The thing is, if the investor community is in a bit of a mess over remuneration, what are they actually good at challenging companies over? I think the average vote against a remuneration report was about 6% last year, whilst the average vote against a director was around 2% and against an auditor appointment about 1%. It gets worse when you consider that voting at UK companies is becoming distorted by overseas investors with their own priorities. Last year the average vote against a company seeking authority to hold meetings on short notice was waaay higher than the average vote against a director. Already this season we see that overseas impact - look at the Compass AGM last week. Or Imperial Tobacco. In what world is holding meetings on short notice the most important issue?

That in turn will add to the pressure from corporates to regulate the proxy advisory sector. I'm not inherently opposed to this, but I do think the pressure for it is coming from the powerful business lobby in the US. Inexplicably some in the UK are now parroting lines from the US. Whatever you might think about proxy advisers a) it's up to the investor ultimately to decide how to vote and b) more pressure on the sector is only going result in less challenge to companies. It's hardly the case that the UK is littered with cases of directors being voted off boards because of the advice of proxy voting advisers - so what problem are we seeking to address.

At the same time people are getting nervous about what cases like Aviva and Henderson (and Insight) mean. Aren't we supposed to be in an era when shareholders take their wider responsibilities seriously? Well obviously, even after all the noise about mainstreaming responsible investment, it turns out that asset managers think that it's a relatively painless cut to get rid of ESG specialists. According to Aviva they don't get the money in to justify the expense. .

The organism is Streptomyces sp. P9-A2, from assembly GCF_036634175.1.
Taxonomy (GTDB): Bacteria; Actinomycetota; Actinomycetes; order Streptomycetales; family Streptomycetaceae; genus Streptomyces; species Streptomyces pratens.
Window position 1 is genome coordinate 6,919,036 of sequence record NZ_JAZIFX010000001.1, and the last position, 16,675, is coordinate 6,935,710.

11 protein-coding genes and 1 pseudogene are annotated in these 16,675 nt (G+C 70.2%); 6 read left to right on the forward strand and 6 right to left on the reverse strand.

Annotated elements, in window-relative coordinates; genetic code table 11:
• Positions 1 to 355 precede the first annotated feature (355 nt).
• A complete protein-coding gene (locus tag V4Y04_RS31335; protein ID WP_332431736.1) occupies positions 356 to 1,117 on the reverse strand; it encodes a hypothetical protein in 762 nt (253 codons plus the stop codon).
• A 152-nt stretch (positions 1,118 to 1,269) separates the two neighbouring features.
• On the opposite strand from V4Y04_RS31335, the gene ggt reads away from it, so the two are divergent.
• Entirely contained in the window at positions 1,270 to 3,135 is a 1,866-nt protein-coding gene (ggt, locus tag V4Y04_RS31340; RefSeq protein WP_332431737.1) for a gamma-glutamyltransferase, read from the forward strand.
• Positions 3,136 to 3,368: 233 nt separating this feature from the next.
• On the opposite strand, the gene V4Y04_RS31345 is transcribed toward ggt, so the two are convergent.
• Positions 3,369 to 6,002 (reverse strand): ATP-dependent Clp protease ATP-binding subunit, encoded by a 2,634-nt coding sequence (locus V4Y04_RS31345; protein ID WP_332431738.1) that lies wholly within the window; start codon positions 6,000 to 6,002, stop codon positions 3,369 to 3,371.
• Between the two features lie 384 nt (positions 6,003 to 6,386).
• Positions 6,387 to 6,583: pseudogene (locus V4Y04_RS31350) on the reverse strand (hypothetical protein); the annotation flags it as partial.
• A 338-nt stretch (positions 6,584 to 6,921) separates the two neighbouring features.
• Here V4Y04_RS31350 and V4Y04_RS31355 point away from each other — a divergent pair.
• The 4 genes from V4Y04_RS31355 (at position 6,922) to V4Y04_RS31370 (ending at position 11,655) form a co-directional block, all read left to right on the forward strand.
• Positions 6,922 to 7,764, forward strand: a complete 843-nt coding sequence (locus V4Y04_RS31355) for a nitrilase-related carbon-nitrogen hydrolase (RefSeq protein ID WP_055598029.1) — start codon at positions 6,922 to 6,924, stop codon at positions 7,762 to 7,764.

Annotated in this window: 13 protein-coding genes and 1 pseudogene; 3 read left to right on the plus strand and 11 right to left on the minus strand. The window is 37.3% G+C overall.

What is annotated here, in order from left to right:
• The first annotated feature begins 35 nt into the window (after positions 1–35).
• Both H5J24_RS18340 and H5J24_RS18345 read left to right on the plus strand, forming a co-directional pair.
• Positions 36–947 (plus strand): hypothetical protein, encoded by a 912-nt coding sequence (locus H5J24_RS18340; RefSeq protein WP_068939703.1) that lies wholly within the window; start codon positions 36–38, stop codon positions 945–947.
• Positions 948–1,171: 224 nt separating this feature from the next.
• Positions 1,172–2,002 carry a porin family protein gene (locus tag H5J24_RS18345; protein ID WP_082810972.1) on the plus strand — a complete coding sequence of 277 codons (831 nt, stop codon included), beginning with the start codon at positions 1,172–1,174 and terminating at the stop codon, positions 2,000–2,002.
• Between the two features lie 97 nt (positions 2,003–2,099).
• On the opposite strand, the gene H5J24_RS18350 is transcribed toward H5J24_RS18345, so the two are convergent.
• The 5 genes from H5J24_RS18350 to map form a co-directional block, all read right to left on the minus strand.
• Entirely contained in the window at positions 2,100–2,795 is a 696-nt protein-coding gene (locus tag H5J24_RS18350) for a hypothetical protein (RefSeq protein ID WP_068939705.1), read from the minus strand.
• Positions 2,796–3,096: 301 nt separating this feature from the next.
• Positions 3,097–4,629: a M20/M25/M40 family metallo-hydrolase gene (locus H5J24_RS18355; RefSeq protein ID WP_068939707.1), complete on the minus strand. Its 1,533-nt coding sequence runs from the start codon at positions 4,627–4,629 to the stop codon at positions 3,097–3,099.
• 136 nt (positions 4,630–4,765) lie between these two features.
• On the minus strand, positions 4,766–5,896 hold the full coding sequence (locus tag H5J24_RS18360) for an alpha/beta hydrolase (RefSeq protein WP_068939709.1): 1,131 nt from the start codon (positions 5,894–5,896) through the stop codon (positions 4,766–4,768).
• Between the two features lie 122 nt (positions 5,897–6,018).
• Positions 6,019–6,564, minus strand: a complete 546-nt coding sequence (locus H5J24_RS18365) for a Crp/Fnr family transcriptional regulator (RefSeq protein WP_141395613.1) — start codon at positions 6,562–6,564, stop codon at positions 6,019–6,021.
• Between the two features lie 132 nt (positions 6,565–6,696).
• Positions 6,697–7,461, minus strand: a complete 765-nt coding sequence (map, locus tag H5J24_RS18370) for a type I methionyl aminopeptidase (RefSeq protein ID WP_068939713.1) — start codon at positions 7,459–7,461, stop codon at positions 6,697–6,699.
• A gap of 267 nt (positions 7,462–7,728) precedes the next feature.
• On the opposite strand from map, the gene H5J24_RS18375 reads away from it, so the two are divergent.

Add all this together and I think something significant is going on. What I actually think we are seeing is the end of the 1990s model of corporate governance. The policy prescriptions that went with it - transparency and disclosure, beefed up shareholder powers, executive pay aligned with shareholder interests, principles-based approach - no longer seem up to the task. The changing nature of the shareholder base of UK companies only adds to the confusion.

It's safe to say that there is no clear alternative. As I've blogged previously, it's more likely that more state and regulatory intervention is the defining theme. We hear more often these day about John Lewis, co-ops, mutuals etc, but it's not clear how serious politicians are about actively promoting such alternatives rather than just saying they like the idea of other ownership models. We are already seeing some renewed interest on the British left in something like co-determination, but again it's not clear that this has momentum yet (it's interesting that some businesses might like it more than some trade unionists).

But even though where we go next isn't entirely clear, I do think we look to be moving on. It looks like the 1990s is finally coming to an end in UK corporate governance.